Project Details:

Title:
Evaluating control methods for a new leaf-mining pest of soybean in Minnesota

Parent Project: This is the first year of this project.
Checkoff Organization:Minnesota Soybean Research and Promotion Council
Categories:Insects and pests
Organization Project Code:10-15-44-23163
Project Year:2024
Lead Principal Investigator:Robert Koch (University of Minnesota)
Co-Principal Investigators:
Keywords:

Contributing Organizations

Funding Institutions

Information and Results

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Project Summary

This project addresses a priority item listed under the category of Soybean Pest Management in the FY2023 request for proposals: ”Soybean farmers need continued research into cultural, chemical and biological control mechanisms for management of soybean insects including, but not limited to, soybean aphid, Japanese beetle and soybean gall midge.”

Macrosaccus morrisella (sometimes called the soybean tentiform leafminer) is a tiny moth native to North America. It was found attacking soybean in the United States for the first time in 2021 (Koch et al. 2021). The immature stage (larva) of this moth lives and feeds inside leaves (Davis and De Prins 2011), leading to loss of functional leaf area (i.e., defoliation). In 2022, M. morrisella was found infesting soybean across a broad area of southern Minnesota and eastern South Dakota, with some infestations causing up to 40% defoliation in parts of fields (Koch, unpublished data). Such levels of defoliation by insect pests can significantly decrease soybean yield (Owen et al. 2013).

The appearance of a leaf-mining insect like M. morrisella in Midwest soybean is a significant concern, especially because other leaf-mining moths are significant pests of soybean in other places, like the leaf-mining moth Aproaerema modicella in Africa, Asia, and Australia (Gaur and Mogalapu 2018, Buthelezi et al. 2021). Furthermore, the leaf-mining moth M. robiniella, a related species of M. morrisella, is a significant pest of ornamental plants in Europe (Davis and De Prins 2011). Thus, research is urgently needed to assess the potential impacts of M. morrisella and how to manage its infestations. Unfortunately, there is only limited knowledge on M. morrisella in the forest systems where it historically occurred in Eastern North America (Davis and De Prins 2011) and even less knowledge about it in soybean (Koch et al. 2021).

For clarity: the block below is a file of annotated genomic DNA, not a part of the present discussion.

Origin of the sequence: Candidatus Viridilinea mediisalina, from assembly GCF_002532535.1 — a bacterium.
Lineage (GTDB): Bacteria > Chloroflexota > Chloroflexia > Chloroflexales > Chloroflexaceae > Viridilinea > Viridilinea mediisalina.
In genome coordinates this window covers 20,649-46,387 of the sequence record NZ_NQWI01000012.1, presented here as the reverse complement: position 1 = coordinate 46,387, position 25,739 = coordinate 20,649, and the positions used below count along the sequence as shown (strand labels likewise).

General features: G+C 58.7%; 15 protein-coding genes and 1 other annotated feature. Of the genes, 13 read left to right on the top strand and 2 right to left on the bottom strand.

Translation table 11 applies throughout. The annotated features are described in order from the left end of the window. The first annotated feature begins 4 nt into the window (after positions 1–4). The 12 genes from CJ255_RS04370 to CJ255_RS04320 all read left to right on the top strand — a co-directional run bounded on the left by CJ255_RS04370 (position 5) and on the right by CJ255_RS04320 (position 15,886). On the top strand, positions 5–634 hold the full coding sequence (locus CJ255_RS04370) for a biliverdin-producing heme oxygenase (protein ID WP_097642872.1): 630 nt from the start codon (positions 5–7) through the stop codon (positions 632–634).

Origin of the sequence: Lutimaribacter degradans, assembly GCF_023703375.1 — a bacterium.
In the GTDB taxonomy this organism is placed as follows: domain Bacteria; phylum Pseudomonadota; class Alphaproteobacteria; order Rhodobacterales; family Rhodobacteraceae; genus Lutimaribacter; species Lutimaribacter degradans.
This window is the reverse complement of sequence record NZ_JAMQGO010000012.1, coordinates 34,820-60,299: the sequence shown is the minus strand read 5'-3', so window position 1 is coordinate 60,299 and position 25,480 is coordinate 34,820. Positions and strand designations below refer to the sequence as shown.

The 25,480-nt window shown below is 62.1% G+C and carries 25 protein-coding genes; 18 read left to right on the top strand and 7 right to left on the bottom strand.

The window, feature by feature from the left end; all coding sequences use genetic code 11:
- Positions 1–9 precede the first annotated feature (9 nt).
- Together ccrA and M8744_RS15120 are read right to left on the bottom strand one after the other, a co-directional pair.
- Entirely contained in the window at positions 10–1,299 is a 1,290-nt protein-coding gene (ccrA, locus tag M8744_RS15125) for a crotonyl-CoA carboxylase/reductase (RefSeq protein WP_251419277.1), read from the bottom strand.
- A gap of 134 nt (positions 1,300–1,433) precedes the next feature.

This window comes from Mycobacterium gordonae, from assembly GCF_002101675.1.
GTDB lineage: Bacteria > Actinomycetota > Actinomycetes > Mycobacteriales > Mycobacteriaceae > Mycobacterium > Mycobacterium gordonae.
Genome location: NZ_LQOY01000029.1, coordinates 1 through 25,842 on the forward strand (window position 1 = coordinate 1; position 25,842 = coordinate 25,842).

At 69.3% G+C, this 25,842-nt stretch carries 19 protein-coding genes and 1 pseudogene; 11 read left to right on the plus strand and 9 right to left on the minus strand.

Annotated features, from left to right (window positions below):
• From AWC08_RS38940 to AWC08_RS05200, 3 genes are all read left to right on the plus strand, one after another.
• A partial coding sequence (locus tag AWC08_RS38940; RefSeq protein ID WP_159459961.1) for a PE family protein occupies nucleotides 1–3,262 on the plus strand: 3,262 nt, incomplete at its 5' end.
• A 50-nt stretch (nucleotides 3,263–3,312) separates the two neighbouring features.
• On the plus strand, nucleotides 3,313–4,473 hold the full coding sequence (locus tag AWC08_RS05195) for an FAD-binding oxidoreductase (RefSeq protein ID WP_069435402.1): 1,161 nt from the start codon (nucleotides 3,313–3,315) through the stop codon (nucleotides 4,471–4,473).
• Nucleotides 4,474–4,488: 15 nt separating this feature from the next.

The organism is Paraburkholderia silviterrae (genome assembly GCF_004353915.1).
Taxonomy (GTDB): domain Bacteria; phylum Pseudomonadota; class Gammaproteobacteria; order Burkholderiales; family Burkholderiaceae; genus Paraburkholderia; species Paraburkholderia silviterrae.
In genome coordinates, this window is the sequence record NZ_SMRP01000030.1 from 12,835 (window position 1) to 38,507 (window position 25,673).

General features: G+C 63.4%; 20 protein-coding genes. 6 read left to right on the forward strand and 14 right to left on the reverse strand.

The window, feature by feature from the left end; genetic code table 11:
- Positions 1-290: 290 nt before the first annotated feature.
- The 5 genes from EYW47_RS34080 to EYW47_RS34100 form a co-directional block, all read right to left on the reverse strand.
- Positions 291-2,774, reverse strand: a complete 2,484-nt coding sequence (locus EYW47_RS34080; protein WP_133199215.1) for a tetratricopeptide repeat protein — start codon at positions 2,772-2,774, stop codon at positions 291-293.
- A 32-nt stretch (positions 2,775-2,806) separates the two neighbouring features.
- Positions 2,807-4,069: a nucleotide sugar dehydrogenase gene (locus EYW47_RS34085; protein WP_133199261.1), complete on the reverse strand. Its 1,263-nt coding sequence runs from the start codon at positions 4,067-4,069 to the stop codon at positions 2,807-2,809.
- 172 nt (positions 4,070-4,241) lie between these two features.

Project Objectives

To build the foundation for the development of management programs for M. morrisella, we propose the following goals and objectives:

Goal 1: Assess the effectiveness of insecticides for management of M. morrisella

• Objective 1: Evaluate the toxicity of insecticides against adults of M. morrisella in the laboratory
• Objective 2: Evaluate the efficacy of insecticides against M. morrisella in soybean fields

Goal 2: Assess host preference and varietal resistance of soybean to M. morrisella

• Objective 1: Determine host preference and varietal resistance of two native plants and several soybean varieties for M. morrisella
• Objective 2: Characterize relationship between abundance of M. morrisella in soybean fields and in native plants in wooded areas in close proximity

Project Deliverables

This project will provide several important deliverables that will advance M. morrisella management in Minnesota. This project will produce foundational knowledge on the chemical control, host preference and varietal resistance of soybean against M. morrisella. This knowledge will improve the general understanding of the biology of this pest and establish the foundation for the development of management. This knowledge will be housed on the UMN Extension website and made widely available to farmers and the agricultural community through our extension programming and through the communication channels of Minnesota Soybean. Finally, this project will facilitate the training of an undergraduate student in Entomology, who will gain expertise in pest ecology and integrated pest management.

Progress of Work

Updated September 5, 2023: